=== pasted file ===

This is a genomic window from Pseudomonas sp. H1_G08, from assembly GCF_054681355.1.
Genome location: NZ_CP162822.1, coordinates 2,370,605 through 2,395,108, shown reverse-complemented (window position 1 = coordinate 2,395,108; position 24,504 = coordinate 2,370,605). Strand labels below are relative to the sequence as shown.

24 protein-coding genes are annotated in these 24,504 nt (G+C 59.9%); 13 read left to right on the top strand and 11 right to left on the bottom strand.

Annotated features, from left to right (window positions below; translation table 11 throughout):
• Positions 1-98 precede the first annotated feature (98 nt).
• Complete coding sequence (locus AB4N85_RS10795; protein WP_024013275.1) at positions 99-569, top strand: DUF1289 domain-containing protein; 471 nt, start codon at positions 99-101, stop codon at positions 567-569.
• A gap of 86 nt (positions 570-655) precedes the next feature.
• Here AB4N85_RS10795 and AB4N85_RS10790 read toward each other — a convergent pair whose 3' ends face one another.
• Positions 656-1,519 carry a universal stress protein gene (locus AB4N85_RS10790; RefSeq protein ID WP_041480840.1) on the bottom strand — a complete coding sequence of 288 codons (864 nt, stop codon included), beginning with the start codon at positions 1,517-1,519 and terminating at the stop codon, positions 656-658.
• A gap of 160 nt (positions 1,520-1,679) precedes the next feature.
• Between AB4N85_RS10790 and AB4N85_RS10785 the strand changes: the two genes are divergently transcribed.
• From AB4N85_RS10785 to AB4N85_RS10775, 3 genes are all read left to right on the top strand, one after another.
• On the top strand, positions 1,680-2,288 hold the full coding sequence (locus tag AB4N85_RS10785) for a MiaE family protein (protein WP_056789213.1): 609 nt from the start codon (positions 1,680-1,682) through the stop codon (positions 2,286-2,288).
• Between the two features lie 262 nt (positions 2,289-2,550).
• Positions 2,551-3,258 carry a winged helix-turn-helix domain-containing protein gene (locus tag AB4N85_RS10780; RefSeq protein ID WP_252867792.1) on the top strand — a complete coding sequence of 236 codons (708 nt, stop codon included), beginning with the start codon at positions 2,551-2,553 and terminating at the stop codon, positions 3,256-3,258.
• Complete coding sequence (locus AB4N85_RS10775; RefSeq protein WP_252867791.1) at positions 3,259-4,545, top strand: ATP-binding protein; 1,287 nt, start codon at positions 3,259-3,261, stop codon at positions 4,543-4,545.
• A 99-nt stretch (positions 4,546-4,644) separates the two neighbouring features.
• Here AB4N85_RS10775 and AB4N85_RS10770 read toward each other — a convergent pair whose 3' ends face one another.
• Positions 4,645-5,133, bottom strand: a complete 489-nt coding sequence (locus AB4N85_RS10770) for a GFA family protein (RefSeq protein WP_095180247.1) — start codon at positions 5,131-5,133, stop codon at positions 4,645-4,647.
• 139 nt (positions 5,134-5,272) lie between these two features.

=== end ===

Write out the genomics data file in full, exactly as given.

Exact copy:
This is a genomic window from Pseudomonas sp. H1_G08, from assembly GCF_054681355.1.
Genome location: NZ_CP162822.1, coordinates 2,370,605 through 2,395,108, shown reverse-complemented (window position 1 = coordinate 2,395,108; position 24,504 = coordinate 2,370,605). Strand labels below are relative to the sequence as shown.

24 protein-coding genes are annotated in these 24,504 nt (G+C 59.9%); 13 read left to right on the top strand and 11 right to left on the bottom strand.

Annotated features, from left to right (window positions below; translation table 11 throughout):
• Positions 1-98 precede the first annotated feature (98 nt).
• Complete coding sequence (locus AB4N85_RS10795; protein WP_024013275.1) at positions 99-569, top strand: DUF1289 domain-containing protein; 471 nt, start codon at positions 99-101, stop codon at positions 567-569.
• A gap of 86 nt (positions 570-655) precedes the next feature.
• Here AB4N85_RS10795 and AB4N85_RS10790 read toward each other — a convergent pair whose 3' ends face one another.
• Positions 656-1,519 carry a universal stress protein gene (locus AB4N85_RS10790; RefSeq protein ID WP_041480840.1) on the bottom strand — a complete coding sequence of 288 codons (864 nt, stop codon included), beginning with the start codon at positions 1,517-1,519 and terminating at the stop codon, positions 656-658.
• A gap of 160 nt (positions 1,520-1,679) precedes the next feature.
• Between AB4N85_RS10790 and AB4N85_RS10785 the strand changes: the two genes are divergently transcribed.
• From AB4N85_RS10785 to AB4N85_RS10775, 3 genes are all read left to right on the top strand, one after another.
• On the top strand, positions 1,680-2,288 hold the full coding sequence (locus tag AB4N85_RS10785) for a MiaE family protein (protein WP_056789213.1): 609 nt from the start codon (positions 1,680-1,682) through the stop codon (positions 2,286-2,288).
• Between the two features lie 262 nt (positions 2,289-2,550).
• Positions 2,551-3,258 carry a winged helix-turn-helix domain-containing protein gene (locus tag AB4N85_RS10780; RefSeq protein ID WP_252867792.1) on the top strand — a complete coding sequence of 236 codons (708 nt, stop codon included), beginning with the start codon at positions 2,551-2,553 and terminating at the stop codon, positions 3,256-3,258.
• Complete coding sequence (locus AB4N85_RS10775; RefSeq protein WP_252867791.1) at positions 3,259-4,545, top strand: ATP-binding protein; 1,287 nt, start codon at positions 3,259-3,261, stop codon at positions 4,543-4,545.
• A 99-nt stretch (positions 4,546-4,644) separates the two neighbouring features.
• Here AB4N85_RS10775 and AB4N85_RS10770 read toward each other — a convergent pair whose 3' ends face one another.
• Positions 4,645-5,133, bottom strand: a complete 489-nt coding sequence (locus AB4N85_RS10770) for a GFA family protein (RefSeq protein WP_095180247.1) — start codon at positions 5,131-5,133, stop codon at positions 4,645-4,647.
• 139 nt (positions 5,134-5,272) lie between these two features.